I just finished C. S. Lewis’ The Great Divorce, which is short and interesting enough that it’s probably worth reading even if you don’t buy the religious premise. The parts I found valuable were the depictions of self-sacrifice that are mostly about signaling virtue and are actually counter-productive to anyone’s happiness. I was going along, noticing things I do (particularly with Jeff) and thinking how good it was to have such a clear illustration of my faults so that I could better avoid them.
Hours later I launched into a particularly spectacular episode of passive-aggressiveness with Jeff (complete with slamming of objects and the key phrase, “no, that’s fine!“). Apparently I congratulated myself too early.
Christianity is the main source of writing that I’ve read about this kind of thing. The other passage I remember really hitting home about this is a communion hymn from the Iona community:
The words of hope I often failed to give,
the prayers of kindness buried by my pride,
The signs of care I argued out of sight:
these I lay down.
The narrowness of vision and of mind,
the need for other folk to serve my will,
and every word and silence meant to hurt:
these I lay down.
It seems like this kind of topic should have come up more in social work, but I don’t remember anyone talking about these kinds of micro-aggressions (in a general sense, not about race or gender specifically). Some possible reasons:
- This kind of thing falls under “neurosis” which is in the realm of psychoanalysis, and thus out of fashion.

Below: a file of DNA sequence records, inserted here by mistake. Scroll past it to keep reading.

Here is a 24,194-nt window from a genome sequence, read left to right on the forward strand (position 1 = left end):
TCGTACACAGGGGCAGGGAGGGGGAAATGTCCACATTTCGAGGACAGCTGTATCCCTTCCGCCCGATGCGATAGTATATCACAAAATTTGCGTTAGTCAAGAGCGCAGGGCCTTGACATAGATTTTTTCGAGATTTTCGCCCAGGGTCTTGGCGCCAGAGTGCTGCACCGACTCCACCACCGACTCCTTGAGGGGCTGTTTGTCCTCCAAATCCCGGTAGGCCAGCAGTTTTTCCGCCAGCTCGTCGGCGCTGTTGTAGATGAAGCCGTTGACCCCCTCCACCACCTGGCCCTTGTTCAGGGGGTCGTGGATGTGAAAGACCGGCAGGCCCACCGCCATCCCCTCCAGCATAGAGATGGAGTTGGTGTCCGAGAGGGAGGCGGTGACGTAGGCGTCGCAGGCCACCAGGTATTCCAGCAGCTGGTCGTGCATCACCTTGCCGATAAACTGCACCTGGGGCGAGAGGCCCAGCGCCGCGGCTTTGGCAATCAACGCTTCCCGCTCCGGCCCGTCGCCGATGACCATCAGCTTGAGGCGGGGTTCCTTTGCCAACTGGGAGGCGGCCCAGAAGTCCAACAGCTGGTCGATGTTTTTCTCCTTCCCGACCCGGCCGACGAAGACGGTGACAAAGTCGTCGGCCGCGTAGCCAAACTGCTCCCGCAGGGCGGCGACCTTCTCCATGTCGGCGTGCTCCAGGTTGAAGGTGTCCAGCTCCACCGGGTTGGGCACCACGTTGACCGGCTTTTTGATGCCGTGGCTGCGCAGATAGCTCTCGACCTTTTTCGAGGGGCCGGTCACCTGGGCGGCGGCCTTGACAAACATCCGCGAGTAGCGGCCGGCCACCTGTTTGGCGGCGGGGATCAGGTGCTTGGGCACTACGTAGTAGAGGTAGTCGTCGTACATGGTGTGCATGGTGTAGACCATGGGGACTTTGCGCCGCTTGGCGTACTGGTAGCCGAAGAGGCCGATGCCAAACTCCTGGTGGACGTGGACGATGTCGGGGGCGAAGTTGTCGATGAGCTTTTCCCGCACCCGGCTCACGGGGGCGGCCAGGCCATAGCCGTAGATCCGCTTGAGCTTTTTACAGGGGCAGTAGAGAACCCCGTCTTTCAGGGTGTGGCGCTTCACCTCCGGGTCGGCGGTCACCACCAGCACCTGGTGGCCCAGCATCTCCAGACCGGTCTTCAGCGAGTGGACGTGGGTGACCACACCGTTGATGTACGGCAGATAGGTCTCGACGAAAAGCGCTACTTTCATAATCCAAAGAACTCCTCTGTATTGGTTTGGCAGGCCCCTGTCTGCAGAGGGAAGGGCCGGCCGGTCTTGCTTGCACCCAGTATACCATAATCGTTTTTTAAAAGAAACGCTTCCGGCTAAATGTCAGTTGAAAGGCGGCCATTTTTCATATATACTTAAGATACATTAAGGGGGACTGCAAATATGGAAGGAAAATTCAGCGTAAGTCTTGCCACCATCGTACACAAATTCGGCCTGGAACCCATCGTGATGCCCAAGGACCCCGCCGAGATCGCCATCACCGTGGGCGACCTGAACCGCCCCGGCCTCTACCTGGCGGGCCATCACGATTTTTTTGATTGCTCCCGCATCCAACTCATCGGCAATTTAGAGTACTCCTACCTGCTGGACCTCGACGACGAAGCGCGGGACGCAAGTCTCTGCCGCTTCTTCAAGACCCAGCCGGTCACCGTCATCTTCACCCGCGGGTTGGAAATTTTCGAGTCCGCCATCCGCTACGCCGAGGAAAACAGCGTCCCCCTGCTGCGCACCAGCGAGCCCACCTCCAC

- It seems basically in the realm of personality disorder, but there’s not a specific disorder it fits under. At least where I practiced we tended to say things like “There’s some Axis II going on” rather than pegging almost anything as a specific disorder, but it’s much harder to do research on something you can’t peg in the DSM.
- Social work training focuses on people with more obvious problems rather than “the worried well” who are high-functioning but want to go to therapy to fine-tune everything.
Christianity, meanwhile, has to deal with everyone from people with serious problems to people who only want a little fine-tuning. So maybe they find it more useful to address subtle but common faults like this.
Unfortunately, depictions that really hit home don’t seem to change my behavior, and I’m not sure what will (other than more sleep, which I’m working on prioritizing this week). I guess a Christian would say the special sauce is not just recognizing the problem but asking God for help with it, but I’ll let them report on how that works.